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New Publication by Forest Peoples Programme: Numbers Across the World
Forests cover almost one third of the world’s land area and nearly
all are inhabited by indigenous and rural communities who have customary
rights to their forests and have developed ways of life and traditional
knowledge that are attuned to their forest environments. These
communities have been managing the environment through their own systems
based on traditional knowledge, practices, rules and beliefs for
generations (‘customary use’).
Yet in many countries forest peoples do not have secure tenure over these areas and are denied access and use of their territories because of inadequate government policies, extractive industries’ activities, or conservation initiatives, such as protected areas. At the same time, many indigenous territories are increasingly threatened by unsustainable activities such as logging, mining, cattle ranching and plantations. Where forest-dwelling communities lack legal recognition and where their rights are not protected by national laws, their land is vulnerable to land grabbers and their capacity to defend and sustain their forests and customary livelihoods in the face of corporate and government interests is seriously compromised.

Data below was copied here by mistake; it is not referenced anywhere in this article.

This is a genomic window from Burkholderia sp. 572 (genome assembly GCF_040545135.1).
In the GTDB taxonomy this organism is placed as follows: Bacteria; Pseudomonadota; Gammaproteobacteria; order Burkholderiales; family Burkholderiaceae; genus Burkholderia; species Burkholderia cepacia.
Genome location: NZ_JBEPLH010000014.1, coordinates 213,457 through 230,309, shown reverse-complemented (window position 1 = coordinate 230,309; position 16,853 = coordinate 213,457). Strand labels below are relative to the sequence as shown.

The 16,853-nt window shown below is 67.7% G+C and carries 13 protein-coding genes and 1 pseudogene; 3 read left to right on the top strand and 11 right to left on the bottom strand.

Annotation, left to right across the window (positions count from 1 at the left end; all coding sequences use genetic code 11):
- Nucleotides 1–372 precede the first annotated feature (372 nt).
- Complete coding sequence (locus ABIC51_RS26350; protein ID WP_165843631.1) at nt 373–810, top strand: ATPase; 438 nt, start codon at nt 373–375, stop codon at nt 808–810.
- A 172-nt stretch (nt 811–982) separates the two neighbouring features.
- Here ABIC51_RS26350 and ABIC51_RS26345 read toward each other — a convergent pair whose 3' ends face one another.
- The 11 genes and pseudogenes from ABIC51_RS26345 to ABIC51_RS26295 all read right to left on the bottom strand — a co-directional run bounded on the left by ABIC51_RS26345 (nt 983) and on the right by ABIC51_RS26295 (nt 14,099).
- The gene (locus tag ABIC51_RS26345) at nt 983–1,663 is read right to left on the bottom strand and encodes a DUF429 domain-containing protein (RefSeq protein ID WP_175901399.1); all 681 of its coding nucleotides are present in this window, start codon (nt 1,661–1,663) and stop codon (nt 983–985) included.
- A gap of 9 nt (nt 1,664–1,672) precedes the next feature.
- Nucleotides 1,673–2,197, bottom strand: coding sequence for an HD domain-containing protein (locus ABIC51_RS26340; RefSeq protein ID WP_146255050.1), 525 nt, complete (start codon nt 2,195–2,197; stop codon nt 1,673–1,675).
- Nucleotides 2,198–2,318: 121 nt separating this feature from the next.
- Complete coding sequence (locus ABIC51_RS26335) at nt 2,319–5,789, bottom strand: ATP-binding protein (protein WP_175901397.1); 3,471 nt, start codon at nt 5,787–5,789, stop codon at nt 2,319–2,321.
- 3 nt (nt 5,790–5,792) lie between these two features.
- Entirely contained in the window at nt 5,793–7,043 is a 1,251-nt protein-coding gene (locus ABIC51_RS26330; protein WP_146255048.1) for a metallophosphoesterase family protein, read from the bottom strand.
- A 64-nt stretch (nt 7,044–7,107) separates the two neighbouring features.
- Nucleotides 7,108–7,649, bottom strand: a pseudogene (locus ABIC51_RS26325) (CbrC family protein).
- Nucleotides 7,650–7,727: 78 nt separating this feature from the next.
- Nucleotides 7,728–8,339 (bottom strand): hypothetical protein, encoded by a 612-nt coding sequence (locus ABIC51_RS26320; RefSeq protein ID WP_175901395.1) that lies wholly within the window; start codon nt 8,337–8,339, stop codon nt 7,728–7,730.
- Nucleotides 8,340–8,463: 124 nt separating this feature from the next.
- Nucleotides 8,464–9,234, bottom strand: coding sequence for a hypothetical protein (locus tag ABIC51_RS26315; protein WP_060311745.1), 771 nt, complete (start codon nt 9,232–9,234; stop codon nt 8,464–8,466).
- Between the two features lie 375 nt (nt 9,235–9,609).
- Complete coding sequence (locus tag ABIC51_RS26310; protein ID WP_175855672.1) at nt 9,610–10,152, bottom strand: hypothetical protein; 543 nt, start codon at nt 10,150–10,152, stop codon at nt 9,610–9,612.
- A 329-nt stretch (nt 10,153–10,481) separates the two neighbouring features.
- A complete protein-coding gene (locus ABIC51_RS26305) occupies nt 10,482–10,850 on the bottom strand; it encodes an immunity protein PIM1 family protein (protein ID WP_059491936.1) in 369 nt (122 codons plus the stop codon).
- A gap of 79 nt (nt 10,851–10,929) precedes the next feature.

By providing estimated figures for indigenous and forest peoples’ populations in countries and regions across the globe, this report seeks to raise awareness of the existence of peoples who primarily depend on forests for their livelihoods, and to enhance their visibility as key actors and rights-holders in the management and use of forests and forest resources. These figures may serve as a useful reference in advocacy for the recognition of forest peoples’ legal and human rights.
Forest Peoples Programme wishes to emphasise that the estimates provided in this report are by no means conclusive or authoritative and should be used as indicative estimates only. In seeking to address an important gap in the literature on forest peoples worldwide, this report should therefore be considered as a ‘work in progress’ to which any further contributions and comments are most welcome.
Download the report in English, French, Spanish, Portuguese and Bahasa Indonesia.
Posted By Madiha Qureshi at 10:02am on August 16, 2012
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